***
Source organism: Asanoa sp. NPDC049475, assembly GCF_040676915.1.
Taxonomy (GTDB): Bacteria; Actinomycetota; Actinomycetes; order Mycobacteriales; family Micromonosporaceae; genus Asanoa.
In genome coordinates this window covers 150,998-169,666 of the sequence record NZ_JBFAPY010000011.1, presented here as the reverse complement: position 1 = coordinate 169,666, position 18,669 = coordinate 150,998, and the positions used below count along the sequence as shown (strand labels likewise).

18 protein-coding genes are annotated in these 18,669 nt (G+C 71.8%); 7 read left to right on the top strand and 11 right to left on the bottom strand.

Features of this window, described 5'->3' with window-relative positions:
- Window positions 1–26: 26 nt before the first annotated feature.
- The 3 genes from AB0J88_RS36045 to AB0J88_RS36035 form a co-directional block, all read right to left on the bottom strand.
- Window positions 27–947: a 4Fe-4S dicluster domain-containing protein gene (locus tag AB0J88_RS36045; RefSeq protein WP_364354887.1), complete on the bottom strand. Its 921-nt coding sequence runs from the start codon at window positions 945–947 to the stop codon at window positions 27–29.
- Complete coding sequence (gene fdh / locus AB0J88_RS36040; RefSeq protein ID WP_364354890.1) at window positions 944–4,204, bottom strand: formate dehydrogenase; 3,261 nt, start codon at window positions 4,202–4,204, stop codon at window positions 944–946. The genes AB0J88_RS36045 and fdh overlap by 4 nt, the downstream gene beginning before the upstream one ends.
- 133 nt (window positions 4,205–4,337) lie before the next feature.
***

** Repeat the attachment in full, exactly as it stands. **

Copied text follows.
Source organism: Asanoa sp. NPDC049475, assembly GCF_040676915.1.
Taxonomy (GTDB): Bacteria; Actinomycetota; Actinomycetes; order Mycobacteriales; family Micromonosporaceae; genus Asanoa.
In genome coordinates this window covers 150,998-169,666 of the sequence record NZ_JBFAPY010000011.1, presented here as the reverse complement: position 1 = coordinate 169,666, position 18,669 = coordinate 150,998, and the positions used below count along the sequence as shown (strand labels likewise).

18 protein-coding genes are annotated in these 18,669 nt (G+C 71.8%); 7 read left to right on the top strand and 11 right to left on the bottom strand.

Features of this window, described 5'->3' with window-relative positions:
- Window positions 1–26: 26 nt before the first annotated feature.
- The 3 genes from AB0J88_RS36045 to AB0J88_RS36035 form a co-directional block, all read right to left on the bottom strand.
- Window positions 27–947: a 4Fe-4S dicluster domain-containing protein gene (locus tag AB0J88_RS36045; RefSeq protein WP_364354887.1), complete on the bottom strand. Its 921-nt coding sequence runs from the start codon at window positions 945–947 to the stop codon at window positions 27–29.
- Complete coding sequence (gene fdh / locus AB0J88_RS36040; RefSeq protein ID WP_364354890.1) at window positions 944–4,204, bottom strand: formate dehydrogenase; 3,261 nt, start codon at window positions 4,202–4,204, stop codon at window positions 944–946. The genes AB0J88_RS36045 and fdh overlap by 4 nt, the downstream gene beginning before the upstream one ends.
- 133 nt (window positions 4,205–4,337) lie before the next feature.